Julie Mitchell's CoachNotes

ACHIEVE YOUR VISION . . . ONE STEP AT A TIME.

Make meetings meaningful: facilitate for results

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Think about meetings you’ve attended, especially those you believed were a waste of time. Frustrations run high when you show up and nothing is accomplished.  An effective facilitator can transform “another useless meeting” into a productive experience.

How can you become a better facilitator? Try talking less and listening more. Listening encourages participation. When you speak, have a purpose: ask leading questions or offer suggestions if participants seem reluctant to contribute.

Productive facilitators keep everyone focused on the agenda and expected outcomes, leading the group through the process without getting distracted.

The best meeting managers are sensitive to people, too, responding to individual and collective needs. This may require encouraging the reticent and tactfully discouraging the dominant. You are best able to do this if you get to know participants before the meeting.

A facilitator is responsible for making things easier. This requires doing your homework, rather than facilitating on the fly. Meeting leadership requires assuming three roles – planner, manager, and terminator.

Planning activities include:
– Clarifying objectives/expected outcomes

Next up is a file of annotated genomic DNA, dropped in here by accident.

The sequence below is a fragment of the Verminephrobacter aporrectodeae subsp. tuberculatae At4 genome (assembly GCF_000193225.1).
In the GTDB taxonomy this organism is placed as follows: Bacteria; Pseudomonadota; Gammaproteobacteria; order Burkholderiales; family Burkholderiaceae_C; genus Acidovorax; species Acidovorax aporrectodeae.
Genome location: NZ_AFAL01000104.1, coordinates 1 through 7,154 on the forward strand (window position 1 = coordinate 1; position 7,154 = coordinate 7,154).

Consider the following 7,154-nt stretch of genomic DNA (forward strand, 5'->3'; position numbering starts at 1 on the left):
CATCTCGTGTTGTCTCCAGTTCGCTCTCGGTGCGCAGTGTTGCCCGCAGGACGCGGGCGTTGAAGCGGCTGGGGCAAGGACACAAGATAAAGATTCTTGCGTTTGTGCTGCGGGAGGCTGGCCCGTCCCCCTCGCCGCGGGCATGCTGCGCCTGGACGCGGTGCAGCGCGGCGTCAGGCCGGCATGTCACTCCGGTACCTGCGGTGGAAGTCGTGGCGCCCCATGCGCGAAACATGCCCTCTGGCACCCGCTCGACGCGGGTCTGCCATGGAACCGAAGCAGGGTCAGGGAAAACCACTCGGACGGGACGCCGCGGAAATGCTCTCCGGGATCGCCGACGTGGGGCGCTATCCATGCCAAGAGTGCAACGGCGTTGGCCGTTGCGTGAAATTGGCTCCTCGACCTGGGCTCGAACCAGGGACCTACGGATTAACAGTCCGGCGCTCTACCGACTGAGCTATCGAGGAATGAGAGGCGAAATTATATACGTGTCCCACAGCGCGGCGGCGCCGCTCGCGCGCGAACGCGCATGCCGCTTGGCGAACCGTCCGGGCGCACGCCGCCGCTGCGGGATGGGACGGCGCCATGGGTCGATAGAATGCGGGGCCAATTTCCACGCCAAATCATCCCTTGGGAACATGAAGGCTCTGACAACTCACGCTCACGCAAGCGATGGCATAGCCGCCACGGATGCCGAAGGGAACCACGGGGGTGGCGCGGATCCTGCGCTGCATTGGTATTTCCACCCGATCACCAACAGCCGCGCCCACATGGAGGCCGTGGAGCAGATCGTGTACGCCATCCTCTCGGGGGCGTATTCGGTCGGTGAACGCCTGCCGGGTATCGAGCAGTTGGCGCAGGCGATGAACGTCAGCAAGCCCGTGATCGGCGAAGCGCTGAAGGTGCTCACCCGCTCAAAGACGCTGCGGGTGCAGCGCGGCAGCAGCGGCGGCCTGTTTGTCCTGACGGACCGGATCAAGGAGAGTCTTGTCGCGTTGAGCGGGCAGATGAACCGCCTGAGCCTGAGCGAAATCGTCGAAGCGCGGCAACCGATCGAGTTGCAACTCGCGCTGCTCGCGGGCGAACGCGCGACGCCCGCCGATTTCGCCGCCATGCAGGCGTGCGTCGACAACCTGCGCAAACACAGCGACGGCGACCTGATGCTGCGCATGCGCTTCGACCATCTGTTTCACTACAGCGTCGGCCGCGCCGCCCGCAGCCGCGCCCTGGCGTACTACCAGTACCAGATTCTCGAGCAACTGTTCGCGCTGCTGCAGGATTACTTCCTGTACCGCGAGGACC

– Determining a realistic time frame
– Selecting an appropriate group process
– Distributing an agenda, in advance
– Confirming logistics (materials, seating, etc.)

The managing role balances task orientation with people orientation:

– Setting the stage (what is the meeting vision or mission?)
– Starting and stopping on time
– Spreading participation
– Stimulating creative and critical thinking (toward expected outcomes)
– Promoting cooperative relationships
– Developing the group and its members

Terminating roles include:

– Evaluating the meeting and/or process
– Providing feedback to participants
– Reporting conclusions
– Distributing minutes or a written summary
– Encouraging responsible follow-up and accountability

Remember, your goal is to facilitate for results. Visualize what you want to happen, then plan, manage and terminate an efficient meeting. You and participants will walk away with a feeling of accomplishment and time well spent.

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Author: Julie Mitchell

Julie Mitchell is an executive coach, facilitator, professional speaker and senior consultant who can help you create more positive working relationships, improve your performance, and achieve goals through understanding and practicing effective communication on every level.

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